Three young people are trying out a different style of food production at Hudson’s Farm in Campbell River.
Kira DeSorcy, 21, Emily Morin, 19, and Mark Mitchell, 25, started their produce-growing business, Vibrant Organics, this past spring. It’s a CSA (community supported agriculture), which means it sells directly to consumers instead of through mainstream avenues. Vibrant Organics is also set apart from other produce companies with its focus on small-scale farming and an emphasis on connecting consumers to the food they eat.
“It’s really great to get people to connect with their food better,” said DeSorcy. “Just to see what grows in your climate at that time, and just to be more connected to your climate.”
Focusing on seasonal growing, Vibrant Organics only has produce available in season, meaning customers won’t be able to get tomatoes in June because they aren’t ripe in June. While it isn’t certified organic, DeSorcy said organic methods of growing are used.
It runs a box program where people who sign up receive a box of fresh produce each week for $30. The boxes are jam packed with things like potatoes, zucchini, lettuce, beets, peas, beans, herbs, and many other items. The box program also gives out interesting seasonal food recipes and a newsletter with updates on Hudson’s Farm. Although the boxes can be shipped out for a fee, Vibrant Organics encourages people to come out to the farm to see how the food is grown.
“We have a really open door policy; people can come and check out the farm and see what we’re doing,” said DeSorcy.
Vibrant Organics has seven people signed up to the box program to date, but has a maximum number of 15 spaces available for this year. For details on the box program call 250-286-4800 or email email@example.com.
Vibrant Organics also has a shop at Hudson’s Farm which is open from 11 a.m.-4 p.m. on Saturdays. Mitchell said freshness of the produce stands out compared to produce shipped in from somewhere else.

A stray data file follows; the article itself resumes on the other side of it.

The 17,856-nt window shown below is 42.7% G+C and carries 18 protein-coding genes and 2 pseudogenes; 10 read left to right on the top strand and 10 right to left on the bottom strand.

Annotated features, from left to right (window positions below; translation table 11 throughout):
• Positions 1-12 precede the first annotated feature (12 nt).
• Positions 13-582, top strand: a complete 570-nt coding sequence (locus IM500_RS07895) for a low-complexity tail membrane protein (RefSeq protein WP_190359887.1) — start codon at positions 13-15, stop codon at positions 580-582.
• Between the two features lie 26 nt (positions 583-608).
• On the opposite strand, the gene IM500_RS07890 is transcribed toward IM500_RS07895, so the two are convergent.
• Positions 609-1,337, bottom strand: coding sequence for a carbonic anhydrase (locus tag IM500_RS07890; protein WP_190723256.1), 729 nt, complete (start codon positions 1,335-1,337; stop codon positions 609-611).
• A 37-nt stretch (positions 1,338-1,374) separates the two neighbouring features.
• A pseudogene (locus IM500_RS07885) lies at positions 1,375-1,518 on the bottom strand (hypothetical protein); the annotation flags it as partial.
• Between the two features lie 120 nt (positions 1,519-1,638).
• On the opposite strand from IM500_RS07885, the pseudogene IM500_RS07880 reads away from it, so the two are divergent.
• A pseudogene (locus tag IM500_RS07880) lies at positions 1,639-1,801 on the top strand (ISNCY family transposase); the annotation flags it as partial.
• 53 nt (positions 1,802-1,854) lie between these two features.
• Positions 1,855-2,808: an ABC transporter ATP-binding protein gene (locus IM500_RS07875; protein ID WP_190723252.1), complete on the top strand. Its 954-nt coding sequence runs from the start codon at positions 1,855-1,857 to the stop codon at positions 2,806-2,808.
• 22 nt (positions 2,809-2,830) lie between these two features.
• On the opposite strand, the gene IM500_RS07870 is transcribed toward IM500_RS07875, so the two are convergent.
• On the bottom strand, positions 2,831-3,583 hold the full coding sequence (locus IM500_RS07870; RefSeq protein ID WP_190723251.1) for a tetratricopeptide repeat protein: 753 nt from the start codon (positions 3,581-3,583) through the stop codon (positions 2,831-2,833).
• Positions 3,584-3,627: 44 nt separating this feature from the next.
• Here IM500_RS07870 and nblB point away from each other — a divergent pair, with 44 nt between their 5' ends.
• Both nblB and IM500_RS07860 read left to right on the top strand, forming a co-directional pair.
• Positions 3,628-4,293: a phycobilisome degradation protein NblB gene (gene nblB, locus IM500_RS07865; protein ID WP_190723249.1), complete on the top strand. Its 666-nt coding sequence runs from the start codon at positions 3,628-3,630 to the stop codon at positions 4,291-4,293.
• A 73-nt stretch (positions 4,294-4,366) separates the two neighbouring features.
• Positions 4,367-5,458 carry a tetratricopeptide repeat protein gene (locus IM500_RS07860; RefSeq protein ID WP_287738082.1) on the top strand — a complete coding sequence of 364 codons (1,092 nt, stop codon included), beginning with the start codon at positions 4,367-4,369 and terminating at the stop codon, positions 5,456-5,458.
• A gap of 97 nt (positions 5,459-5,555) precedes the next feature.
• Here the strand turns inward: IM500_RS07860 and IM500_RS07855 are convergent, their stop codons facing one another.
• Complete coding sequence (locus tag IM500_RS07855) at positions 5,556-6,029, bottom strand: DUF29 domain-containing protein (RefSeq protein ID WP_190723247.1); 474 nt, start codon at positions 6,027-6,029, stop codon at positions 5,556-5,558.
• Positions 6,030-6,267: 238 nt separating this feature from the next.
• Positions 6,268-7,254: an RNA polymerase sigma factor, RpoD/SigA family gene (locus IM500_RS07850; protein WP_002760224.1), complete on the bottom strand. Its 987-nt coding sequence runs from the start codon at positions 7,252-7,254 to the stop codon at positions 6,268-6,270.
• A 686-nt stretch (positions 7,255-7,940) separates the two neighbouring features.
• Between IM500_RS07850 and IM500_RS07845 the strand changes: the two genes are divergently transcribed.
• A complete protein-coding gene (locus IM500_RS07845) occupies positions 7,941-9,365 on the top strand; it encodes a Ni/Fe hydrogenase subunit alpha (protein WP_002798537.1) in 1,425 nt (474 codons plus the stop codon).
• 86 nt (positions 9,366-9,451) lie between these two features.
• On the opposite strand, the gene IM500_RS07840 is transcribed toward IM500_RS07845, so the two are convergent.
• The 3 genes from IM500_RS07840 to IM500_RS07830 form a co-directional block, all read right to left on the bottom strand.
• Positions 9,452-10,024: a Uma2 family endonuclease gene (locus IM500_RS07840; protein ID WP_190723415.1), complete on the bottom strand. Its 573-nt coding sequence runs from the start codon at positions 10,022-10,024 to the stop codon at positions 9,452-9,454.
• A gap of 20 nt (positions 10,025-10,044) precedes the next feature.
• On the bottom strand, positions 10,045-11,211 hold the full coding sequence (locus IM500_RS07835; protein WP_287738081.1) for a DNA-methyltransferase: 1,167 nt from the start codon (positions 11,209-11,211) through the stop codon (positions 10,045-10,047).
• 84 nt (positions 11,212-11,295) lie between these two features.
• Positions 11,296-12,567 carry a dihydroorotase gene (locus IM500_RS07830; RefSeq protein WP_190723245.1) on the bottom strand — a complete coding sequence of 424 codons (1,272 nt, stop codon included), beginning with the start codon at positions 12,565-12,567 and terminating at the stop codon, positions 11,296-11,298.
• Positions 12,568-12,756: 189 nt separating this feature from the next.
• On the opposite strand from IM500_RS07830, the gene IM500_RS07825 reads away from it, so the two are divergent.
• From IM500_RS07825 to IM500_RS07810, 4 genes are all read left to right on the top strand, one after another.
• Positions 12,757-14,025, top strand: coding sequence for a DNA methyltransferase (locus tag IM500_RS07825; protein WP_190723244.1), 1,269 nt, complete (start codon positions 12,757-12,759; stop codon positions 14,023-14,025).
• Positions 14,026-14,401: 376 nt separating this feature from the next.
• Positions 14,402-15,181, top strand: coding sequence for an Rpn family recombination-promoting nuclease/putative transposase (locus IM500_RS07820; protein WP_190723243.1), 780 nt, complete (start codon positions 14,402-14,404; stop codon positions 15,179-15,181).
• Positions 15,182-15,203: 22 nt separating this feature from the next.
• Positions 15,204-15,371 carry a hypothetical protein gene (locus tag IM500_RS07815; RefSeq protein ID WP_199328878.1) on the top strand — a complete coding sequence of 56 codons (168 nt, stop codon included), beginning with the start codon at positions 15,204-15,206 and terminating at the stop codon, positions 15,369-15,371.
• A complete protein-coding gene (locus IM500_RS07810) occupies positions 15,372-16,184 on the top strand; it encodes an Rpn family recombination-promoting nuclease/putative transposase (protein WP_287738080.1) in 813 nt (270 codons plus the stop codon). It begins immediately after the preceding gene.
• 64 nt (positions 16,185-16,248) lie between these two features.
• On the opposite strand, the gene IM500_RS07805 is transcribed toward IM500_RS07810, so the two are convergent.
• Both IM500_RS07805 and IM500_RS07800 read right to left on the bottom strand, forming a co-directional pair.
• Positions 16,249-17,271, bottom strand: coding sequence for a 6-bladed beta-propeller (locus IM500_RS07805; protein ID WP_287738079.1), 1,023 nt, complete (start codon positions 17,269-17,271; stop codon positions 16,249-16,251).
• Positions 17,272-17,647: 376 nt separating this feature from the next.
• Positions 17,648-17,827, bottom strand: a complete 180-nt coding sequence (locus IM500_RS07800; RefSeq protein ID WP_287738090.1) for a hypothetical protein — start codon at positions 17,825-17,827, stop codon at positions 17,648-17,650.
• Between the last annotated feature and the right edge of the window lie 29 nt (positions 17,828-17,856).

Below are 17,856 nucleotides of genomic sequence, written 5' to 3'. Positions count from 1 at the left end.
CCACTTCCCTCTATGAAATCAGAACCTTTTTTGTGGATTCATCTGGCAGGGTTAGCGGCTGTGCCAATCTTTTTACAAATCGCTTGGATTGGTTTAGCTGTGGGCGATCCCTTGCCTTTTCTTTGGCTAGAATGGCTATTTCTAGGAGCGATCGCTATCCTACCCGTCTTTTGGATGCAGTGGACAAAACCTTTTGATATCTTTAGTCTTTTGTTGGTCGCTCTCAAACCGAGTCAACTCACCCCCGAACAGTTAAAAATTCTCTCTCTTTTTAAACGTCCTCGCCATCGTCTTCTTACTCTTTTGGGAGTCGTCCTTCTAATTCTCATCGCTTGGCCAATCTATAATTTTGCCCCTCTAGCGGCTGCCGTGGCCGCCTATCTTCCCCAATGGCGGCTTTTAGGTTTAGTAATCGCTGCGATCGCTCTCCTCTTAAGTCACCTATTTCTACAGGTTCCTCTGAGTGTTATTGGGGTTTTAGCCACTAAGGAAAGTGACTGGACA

“We harvest in the morning so when you get here mid afternoon the carrots were harvested two hours ago; they’re still alive. They probably still think they’re in the ground,” said Mitchell with a laugh.
Since they just started their business in April, the three are using the first year as a trial year to work out the kinks, and they will try to expand Vibrant Organics next year. The trio met while they were in the horticulture technician program at Camosun College in Victoria, and graduated together in April 2010. Morin and Mitchell spent the past year working on a farm for room and board (known as WWOOF – World Wide Opportunities on Organic Farms) to gain some hands-on experience with farming, while DeSorcy came back to her hometown of Campbell River and started some local gardening initiatives, like the Edible Courtyard at Timberline Secondary School (see page A9)..
Morin said this year has been a huge learning experience.
“It’s a more amazing learning opportunity than wwoofing, or going to horticulture school, or than having your own garden,” said Morin. “We’ve learned more than all of those experiences combined probably.”
DeSorcy said the business has potential because it isn’t selling to grocery chains so receives more return on investment. She urges people to get into farming, pointing out that the average age of food producers is over 60 right now.
“We need more local food, we need more organic food production,” said DeSorcy.
“Campbell’s definitely not there yet, (in terms of food production), but I can see sparks,” said DeSorcy. “It’s starting.”